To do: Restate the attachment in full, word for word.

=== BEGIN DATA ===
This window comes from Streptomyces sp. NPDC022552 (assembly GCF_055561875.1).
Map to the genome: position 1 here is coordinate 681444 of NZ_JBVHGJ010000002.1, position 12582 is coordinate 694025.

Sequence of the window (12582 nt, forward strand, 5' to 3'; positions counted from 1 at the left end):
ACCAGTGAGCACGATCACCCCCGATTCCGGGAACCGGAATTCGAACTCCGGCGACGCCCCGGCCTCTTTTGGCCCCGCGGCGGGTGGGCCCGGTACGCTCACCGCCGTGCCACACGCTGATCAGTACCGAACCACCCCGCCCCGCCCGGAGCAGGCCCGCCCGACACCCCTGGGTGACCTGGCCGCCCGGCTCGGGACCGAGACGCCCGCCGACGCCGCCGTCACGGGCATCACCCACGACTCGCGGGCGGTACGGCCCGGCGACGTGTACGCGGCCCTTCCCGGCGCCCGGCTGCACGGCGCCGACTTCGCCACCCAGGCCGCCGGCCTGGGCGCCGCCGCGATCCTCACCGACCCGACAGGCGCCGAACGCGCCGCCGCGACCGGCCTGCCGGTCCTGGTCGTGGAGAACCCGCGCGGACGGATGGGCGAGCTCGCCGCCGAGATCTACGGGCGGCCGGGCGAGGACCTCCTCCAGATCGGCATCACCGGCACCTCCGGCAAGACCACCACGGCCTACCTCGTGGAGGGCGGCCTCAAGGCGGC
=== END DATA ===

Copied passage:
This window comes from Streptomyces sp. NPDC022552 (assembly GCF_055561875.1).
Map to the genome: position 1 here is coordinate 681444 of NZ_JBVHGJ010000002.1, position 12582 is coordinate 694025.

Sequence of the window (12582 nt, forward strand, 5' to 3'; positions counted from 1 at the left end):
ACCAGTGAGCACGATCACCCCCGATTCCGGGAACCGGAATTCGAACTCCGGCGACGCCCCGGCCTCTTTTGGCCCCGCGGCGGGTGGGCCCGGTACGCTCACCGCCGTGCCACACGCTGATCAGTACCGAACCACCCCGCCCCGCCCGGAGCAGGCCCGCCCGACACCCCTGGGTGACCTGGCCGCCCGGCTCGGGACCGAGACGCCCGCCGACGCCGCCGTCACGGGCATCACCCACGACTCGCGGGCGGTACGGCCCGGCGACGTGTACGCGGCCCTTCCCGGCGCCCGGCTGCACGGCGCCGACTTCGCCACCCAGGCCGCCGGCCTGGGCGCCGCCGCGATCCTCACCGACCCGACAGGCGCCGAACGCGCCGCCGCGACCGGCCTGCCGGTCCTGGTCGTGGAGAACCCGCGCGGACGGATGGGCGAGCTCGCCGCCGAGATCTACGGGCGGCCGGGCGAGGACCTCCTCCAGATCGGCATCACCGGCACCTCCGGCAAGACCACCACGGCCTACCTCGTGGAGGGCGGCCTCAAGGCGGC